Penetrant testing (PT) is one of the most popular conventional non-destructive testing methods. Penetrant testing can be used on many types of material but is usually used on non-ferrous materials.
The main reason for this is the method being very simple, effective and highly suitable for detecting very fine surface discontinuities. The defects must, however, have an open connection to the surface. This is a prerequisite for using this technique to diagnose this kind of defect.
THE PROCESS OF PENETRANT TESTING
The penetrant testing process consists of four parts:
- Before a penetrant can be applied, we need to clean the surface so the penetrant fluid works sufficiently into any discontinuities.
- We then cover the dry surface to be tested with penetrant fluid. Capillary action draws the dye into the defect areas on the surface of the material.
- After a predetermined drawing-in time, the surface is cleared of excess penetrant using water or a cleaner.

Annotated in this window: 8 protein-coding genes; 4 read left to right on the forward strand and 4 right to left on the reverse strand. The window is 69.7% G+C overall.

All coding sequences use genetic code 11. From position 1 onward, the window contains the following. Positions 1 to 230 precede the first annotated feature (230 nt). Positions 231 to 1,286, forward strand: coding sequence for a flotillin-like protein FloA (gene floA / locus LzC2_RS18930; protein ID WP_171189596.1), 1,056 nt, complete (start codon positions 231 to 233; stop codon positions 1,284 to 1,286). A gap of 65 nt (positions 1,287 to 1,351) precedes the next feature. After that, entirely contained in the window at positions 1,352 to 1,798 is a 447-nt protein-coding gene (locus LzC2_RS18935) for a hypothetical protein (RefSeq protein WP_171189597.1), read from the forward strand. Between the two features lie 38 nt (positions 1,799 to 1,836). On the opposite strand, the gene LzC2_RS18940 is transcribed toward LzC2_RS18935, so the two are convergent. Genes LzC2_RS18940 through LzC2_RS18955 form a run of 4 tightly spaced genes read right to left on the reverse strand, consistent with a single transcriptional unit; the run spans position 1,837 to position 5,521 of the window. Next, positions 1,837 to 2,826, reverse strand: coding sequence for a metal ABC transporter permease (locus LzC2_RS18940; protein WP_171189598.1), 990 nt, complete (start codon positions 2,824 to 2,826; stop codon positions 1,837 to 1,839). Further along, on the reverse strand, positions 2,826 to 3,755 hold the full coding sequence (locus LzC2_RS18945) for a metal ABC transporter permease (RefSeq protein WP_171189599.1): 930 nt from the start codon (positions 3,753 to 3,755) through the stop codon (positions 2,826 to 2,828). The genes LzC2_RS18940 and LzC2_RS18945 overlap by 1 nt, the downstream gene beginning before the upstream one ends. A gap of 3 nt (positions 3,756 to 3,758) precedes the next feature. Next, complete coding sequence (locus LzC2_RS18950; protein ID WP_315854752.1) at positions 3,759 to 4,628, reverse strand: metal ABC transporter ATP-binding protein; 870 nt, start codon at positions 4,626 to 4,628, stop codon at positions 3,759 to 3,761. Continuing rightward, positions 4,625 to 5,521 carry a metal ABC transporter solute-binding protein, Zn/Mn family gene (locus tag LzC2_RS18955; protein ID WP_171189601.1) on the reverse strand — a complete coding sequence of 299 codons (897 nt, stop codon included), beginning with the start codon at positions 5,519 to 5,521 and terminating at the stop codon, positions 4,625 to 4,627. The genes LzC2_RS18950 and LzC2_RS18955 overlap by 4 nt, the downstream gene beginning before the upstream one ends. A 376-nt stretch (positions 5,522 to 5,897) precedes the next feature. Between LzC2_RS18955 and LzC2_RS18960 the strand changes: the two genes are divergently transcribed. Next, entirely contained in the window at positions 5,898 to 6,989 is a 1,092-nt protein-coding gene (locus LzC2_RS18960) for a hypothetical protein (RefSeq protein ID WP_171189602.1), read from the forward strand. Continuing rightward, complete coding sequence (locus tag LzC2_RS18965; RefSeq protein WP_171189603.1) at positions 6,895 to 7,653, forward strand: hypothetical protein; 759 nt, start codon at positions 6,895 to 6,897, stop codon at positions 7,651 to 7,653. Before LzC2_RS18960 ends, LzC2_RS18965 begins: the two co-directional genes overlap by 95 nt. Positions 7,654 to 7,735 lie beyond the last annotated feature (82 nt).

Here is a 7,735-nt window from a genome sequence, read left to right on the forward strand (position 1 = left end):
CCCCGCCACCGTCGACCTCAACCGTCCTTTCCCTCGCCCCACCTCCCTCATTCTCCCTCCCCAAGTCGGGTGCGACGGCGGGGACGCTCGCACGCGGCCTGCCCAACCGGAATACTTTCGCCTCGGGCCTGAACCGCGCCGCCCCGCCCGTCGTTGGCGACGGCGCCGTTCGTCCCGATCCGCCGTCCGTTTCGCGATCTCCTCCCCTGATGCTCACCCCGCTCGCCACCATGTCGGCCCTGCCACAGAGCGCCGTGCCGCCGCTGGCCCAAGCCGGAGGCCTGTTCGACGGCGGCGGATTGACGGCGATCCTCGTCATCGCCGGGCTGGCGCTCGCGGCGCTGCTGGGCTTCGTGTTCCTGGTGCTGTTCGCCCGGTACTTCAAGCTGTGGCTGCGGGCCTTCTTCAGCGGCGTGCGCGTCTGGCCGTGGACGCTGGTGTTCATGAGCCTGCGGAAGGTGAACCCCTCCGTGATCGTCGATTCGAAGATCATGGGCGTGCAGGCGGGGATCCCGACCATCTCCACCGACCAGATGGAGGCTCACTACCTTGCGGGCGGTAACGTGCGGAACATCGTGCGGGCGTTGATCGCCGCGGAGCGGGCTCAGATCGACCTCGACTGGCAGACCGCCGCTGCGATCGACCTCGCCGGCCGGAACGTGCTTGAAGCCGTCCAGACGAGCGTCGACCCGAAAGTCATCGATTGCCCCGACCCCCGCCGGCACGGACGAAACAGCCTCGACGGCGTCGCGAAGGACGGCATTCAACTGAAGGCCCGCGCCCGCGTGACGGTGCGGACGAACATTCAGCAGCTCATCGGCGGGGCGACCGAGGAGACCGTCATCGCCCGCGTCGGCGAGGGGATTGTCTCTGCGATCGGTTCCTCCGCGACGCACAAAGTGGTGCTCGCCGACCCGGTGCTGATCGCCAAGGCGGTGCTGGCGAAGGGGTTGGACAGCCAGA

- Finally, we apply a layer of lime to draw the penetrant out of the discontinuities. This process is called a ‘bleeding’ and is clearly observable. Other combinations start to form depending on the type of penetrant and the dye colouring. Fluorescent penetrant (in ultraviolet light) tends to be more sensitive than visible dye (in visible light). The penetrant test is therefore classified in five sensitivity levels ranging from level 0.5 to level 4.
AT WHICH PHASE DO WE APPLY PENETRANT TESTING?
Penetrant testing (PT) is used in each phase of the life cycle of a product:
- forged parts
- ferrous and non-ferrous materials
ADVANTAGES AND DISADVANTAGES OF PENETRANT TESTING
- quick testing method for large surfaces or a large number of objects
- a highly suitable method for detecting small surface defects
- immediate interpretation of indications
- method can be deployed with relatively cheap working equipment
- this method can only be used on non-porous materials
- slower inspection method due to drawing-in times
- this method only detects surface defects
- thorough cleaning of the surface is required before testing begins
- the finish or roughness of a particular material can affect test results
IN WHICH INDUSTRY DO WE USE PENETRANT TESTING?
Industries in which penetrant testing is used:
- construction steel
- oil, gas and wind industry, onshore and offshore
- shipping industry